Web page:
About Us | Help Videos | Contact Us | Subscriptions

Journal of Environmental Quality Abstract - Organic Compounds in the Environment

Evaluation of Fumigation and Surface Seal Methods on Fumigant Emissions in an Orchard Replant Field


This article in JEQ

  1. Vol. 37 No. 2, p. 369-377
    Received: Feb 15, 2007

    * Corresponding author(s): sgao@fresno.ars.usda.gov
Request Permissions

  1. Suduan Gao *a,
  2. Thomas J. Troutb and
  3. Sally Schneiderc
  1. a Water Management Research Unit, San Joaquin Valley Agricultural Sciences Center, USDA-ARS, Parlier, CA 93648
    b Water Management Research Unit, USDA-ARS, Fort Collins, CO, 80526-8119
    c National Program Staff, USDA-ARS, Beltsville, MD 20705-5139


Soil fumigation is an important management practice for controlling soil pests and enabling successful replanting of orchards. Reducing emissions is required to minimize the possible worker and bystander risk and the contribution of fumigants to the atmosphere as volatile organic compounds that lead to the formation of ground-level ozone. A field trial was conducted in a peach orchard replant field to investigate the effects of fumigation method (shank-injection vs. subsurface drip-application treatments) and surface treatments (water applications and plastic tarps) on emissions of 1,3-dichloropropene (1,3-D) and chloropicrin (CP) from shank-injection of Telone C-35 and drip application of InLine. Treatments included control (no water or soil surface treatment); standard high-density polyethylene (HDPE) tarp, virtually impermeable film (VIF) tarp, and pre-irrigation, all over shank injection; and HDPE tarp over and irrigation with micro-sprinklers before and after the drip application. The highest 1,3-D and CP emission losses over a 2-wk monitoring period were from the control (36% 1,3-D and 30% CP) and HDPE tarp (43% 1,3-D and 17% CP) over shank injection. The pre-irrigation 4 d before fumigation and VIF tarp over shank injection had similar total emission losses (19% 1,3-D and 8–9% CP). The HDPE tarp and irrigations over subsurface drip-application treatments resulted in similar and the lowest emission losses (12–13% 1,3-D, and 2–3% CP). Lower fumigant concentrations in the soil-gas phase were observed with drip-application than in the shank-injection treatments; however, all treatments provided 100% kill to citrus nematodes in bags buried from 30 to 90 cm depth. Pre-irrigation and drip application seem to be effective to minimize emissions of 1,3-D and CP.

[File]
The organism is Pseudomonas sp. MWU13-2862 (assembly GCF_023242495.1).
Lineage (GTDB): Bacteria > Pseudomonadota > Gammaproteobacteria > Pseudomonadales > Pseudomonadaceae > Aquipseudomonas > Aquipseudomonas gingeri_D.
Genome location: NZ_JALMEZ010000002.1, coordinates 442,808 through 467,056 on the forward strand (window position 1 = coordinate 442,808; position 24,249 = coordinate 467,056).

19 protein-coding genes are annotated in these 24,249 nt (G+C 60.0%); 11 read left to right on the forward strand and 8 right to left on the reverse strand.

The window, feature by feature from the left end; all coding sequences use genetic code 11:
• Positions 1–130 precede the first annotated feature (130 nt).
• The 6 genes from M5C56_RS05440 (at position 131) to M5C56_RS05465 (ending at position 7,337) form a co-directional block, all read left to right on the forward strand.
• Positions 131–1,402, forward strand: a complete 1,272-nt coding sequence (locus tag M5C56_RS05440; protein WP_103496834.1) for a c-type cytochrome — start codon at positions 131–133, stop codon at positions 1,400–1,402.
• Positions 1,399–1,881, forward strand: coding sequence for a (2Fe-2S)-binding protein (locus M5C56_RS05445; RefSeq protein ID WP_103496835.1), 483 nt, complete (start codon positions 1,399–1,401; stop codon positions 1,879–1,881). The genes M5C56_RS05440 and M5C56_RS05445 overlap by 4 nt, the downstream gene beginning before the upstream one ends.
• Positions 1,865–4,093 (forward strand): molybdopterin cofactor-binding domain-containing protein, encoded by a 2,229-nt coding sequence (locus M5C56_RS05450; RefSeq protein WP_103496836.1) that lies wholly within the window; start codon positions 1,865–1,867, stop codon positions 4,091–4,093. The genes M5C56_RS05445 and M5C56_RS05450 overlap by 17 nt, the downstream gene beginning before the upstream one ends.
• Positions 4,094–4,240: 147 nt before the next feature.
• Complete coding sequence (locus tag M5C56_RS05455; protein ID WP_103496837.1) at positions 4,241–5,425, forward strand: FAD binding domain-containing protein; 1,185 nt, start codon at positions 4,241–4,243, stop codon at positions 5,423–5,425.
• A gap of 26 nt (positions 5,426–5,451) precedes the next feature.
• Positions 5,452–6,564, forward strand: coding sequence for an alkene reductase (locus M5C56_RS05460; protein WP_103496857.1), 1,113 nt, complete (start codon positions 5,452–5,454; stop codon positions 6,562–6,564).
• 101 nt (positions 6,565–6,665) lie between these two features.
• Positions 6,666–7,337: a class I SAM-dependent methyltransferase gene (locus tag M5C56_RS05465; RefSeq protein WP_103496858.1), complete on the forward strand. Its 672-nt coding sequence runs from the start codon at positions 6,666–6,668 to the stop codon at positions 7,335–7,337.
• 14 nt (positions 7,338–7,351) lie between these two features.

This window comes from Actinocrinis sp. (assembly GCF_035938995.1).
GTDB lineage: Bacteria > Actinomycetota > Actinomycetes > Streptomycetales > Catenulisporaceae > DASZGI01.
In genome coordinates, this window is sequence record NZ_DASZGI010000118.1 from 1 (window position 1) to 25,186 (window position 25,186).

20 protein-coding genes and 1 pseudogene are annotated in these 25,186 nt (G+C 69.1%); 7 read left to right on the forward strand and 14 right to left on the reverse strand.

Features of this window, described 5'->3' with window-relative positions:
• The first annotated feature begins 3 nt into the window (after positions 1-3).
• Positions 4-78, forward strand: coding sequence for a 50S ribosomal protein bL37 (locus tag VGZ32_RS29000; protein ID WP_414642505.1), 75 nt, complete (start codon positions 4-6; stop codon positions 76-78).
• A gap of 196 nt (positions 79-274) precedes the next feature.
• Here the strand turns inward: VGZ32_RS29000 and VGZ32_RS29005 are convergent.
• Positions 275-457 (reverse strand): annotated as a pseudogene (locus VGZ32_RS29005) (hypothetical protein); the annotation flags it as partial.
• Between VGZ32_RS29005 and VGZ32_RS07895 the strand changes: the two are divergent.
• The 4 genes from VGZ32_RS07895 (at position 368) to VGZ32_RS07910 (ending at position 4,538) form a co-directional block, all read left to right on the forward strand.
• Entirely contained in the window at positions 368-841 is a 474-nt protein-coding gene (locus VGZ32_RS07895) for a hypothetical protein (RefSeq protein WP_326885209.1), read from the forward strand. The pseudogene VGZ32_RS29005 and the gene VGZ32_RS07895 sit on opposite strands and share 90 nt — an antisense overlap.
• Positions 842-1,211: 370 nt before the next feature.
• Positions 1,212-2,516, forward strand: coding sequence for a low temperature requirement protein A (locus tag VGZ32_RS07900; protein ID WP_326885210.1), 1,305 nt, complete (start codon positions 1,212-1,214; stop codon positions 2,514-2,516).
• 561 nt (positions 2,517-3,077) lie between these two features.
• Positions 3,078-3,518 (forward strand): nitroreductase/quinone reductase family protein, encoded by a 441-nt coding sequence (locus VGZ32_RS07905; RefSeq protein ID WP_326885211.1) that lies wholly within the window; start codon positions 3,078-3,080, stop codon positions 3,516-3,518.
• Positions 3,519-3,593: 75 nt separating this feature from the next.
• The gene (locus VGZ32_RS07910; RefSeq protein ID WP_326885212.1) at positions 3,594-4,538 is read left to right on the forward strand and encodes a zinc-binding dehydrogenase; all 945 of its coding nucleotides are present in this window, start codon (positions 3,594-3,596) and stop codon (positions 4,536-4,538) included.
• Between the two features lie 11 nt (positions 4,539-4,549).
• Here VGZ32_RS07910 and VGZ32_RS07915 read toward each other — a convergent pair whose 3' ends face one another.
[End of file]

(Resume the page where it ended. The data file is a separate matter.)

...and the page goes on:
Please view the pdf by using the Full Text (PDF) link under 'View' to the left.

Copyright © 2008. American Society of Agronomy, Crop Science Society of America, Soil Science SocietyAmerican Society of Agronomy, Crop Science Society of America, and Soil Science Society of America